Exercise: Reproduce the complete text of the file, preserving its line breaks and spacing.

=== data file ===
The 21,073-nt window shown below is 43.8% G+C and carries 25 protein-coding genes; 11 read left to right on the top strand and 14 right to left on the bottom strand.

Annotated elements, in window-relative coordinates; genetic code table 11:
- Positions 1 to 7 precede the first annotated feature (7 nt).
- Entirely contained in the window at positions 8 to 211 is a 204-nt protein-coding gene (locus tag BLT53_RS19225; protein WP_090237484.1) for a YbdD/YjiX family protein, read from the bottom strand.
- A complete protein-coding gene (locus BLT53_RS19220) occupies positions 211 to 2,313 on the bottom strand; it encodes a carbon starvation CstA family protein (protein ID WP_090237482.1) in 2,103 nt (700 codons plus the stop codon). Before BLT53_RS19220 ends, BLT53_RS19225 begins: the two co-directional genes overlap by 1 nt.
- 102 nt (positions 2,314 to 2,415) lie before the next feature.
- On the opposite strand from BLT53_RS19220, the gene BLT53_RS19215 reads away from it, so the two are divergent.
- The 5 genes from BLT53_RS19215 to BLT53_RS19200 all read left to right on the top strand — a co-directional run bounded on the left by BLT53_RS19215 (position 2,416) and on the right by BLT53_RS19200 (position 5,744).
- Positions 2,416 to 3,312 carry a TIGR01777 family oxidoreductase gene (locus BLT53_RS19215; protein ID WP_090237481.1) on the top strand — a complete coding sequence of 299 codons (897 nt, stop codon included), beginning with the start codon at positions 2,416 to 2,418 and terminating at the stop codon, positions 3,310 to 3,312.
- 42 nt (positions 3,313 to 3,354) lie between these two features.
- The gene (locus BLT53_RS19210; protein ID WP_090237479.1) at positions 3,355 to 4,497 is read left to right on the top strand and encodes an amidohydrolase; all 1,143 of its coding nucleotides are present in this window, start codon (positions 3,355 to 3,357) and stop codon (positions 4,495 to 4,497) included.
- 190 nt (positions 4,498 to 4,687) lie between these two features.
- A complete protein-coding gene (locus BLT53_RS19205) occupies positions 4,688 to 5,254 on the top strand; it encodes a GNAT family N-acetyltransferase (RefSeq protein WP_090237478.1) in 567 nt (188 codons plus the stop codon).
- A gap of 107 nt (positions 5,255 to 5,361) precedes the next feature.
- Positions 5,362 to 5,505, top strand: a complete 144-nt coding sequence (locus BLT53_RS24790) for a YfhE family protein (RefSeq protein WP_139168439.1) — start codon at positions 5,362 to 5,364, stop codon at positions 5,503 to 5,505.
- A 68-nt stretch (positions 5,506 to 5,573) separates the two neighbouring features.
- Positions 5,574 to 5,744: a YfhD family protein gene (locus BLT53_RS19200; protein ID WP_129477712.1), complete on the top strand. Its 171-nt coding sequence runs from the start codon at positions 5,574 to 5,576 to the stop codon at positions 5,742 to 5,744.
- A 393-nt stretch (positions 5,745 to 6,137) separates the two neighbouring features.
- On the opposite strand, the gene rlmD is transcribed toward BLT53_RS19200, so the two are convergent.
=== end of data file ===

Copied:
The 21,073-nt window shown below is 43.8% G+C and carries 25 protein-coding genes; 11 read left to right on the top strand and 14 right to left on the bottom strand.

Annotated elements, in window-relative coordinates; genetic code table 11:
- Positions 1 to 7 precede the first annotated feature (7 nt).
- Entirely contained in the window at positions 8 to 211 is a 204-nt protein-coding gene (locus tag BLT53_RS19225; protein WP_090237484.1) for a YbdD/YjiX family protein, read from the bottom strand.
- A complete protein-coding gene (locus BLT53_RS19220) occupies positions 211 to 2,313 on the bottom strand; it encodes a carbon starvation CstA family protein (protein ID WP_090237482.1) in 2,103 nt (700 codons plus the stop codon). Before BLT53_RS19220 ends, BLT53_RS19225 begins: the two co-directional genes overlap by 1 nt.
- 102 nt (positions 2,314 to 2,415) lie before the next feature.
- On the opposite strand from BLT53_RS19220, the gene BLT53_RS19215 reads away from it, so the two are divergent.
- The 5 genes from BLT53_RS19215 to BLT53_RS19200 all read left to right on the top strand — a co-directional run bounded on the left by BLT53_RS19215 (position 2,416) and on the right by BLT53_RS19200 (position 5,744).
- Positions 2,416 to 3,312 carry a TIGR01777 family oxidoreductase gene (locus BLT53_RS19215; protein ID WP_090237481.1) on the top strand — a complete coding sequence of 299 codons (897 nt, stop codon included), beginning with the start codon at positions 2,416 to 2,418 and terminating at the stop codon, positions 3,310 to 3,312.
- 42 nt (positions 3,313 to 3,354) lie between these two features.
- The gene (locus BLT53_RS19210; protein ID WP_090237479.1) at positions 3,355 to 4,497 is read left to right on the top strand and encodes an amidohydrolase; all 1,143 of its coding nucleotides are present in this window, start codon (positions 3,355 to 3,357) and stop codon (positions 4,495 to 4,497) included.
- 190 nt (positions 4,498 to 4,687) lie between these two features.
- A complete protein-coding gene (locus BLT53_RS19205) occupies positions 4,688 to 5,254 on the top strand; it encodes a GNAT family N-acetyltransferase (RefSeq protein WP_090237478.1) in 567 nt (188 codons plus the stop codon).
- A gap of 107 nt (positions 5,255 to 5,361) precedes the next feature.
- Positions 5,362 to 5,505, top strand: a complete 144-nt coding sequence (locus BLT53_RS24790) for a YfhE family protein (RefSeq protein WP_139168439.1) — start codon at positions 5,362 to 5,364, stop codon at positions 5,503 to 5,505.
- A 68-nt stretch (positions 5,506 to 5,573) separates the two neighbouring features.
- Positions 5,574 to 5,744: a YfhD family protein gene (locus BLT53_RS19200; protein ID WP_129477712.1), complete on the top strand. Its 171-nt coding sequence runs from the start codon at positions 5,574 to 5,576 to the stop codon at positions 5,742 to 5,744.
- A 393-nt stretch (positions 5,745 to 6,137) separates the two neighbouring features.
- On the opposite strand, the gene rlmD is transcribed toward BLT53_RS19200, so the two are convergent.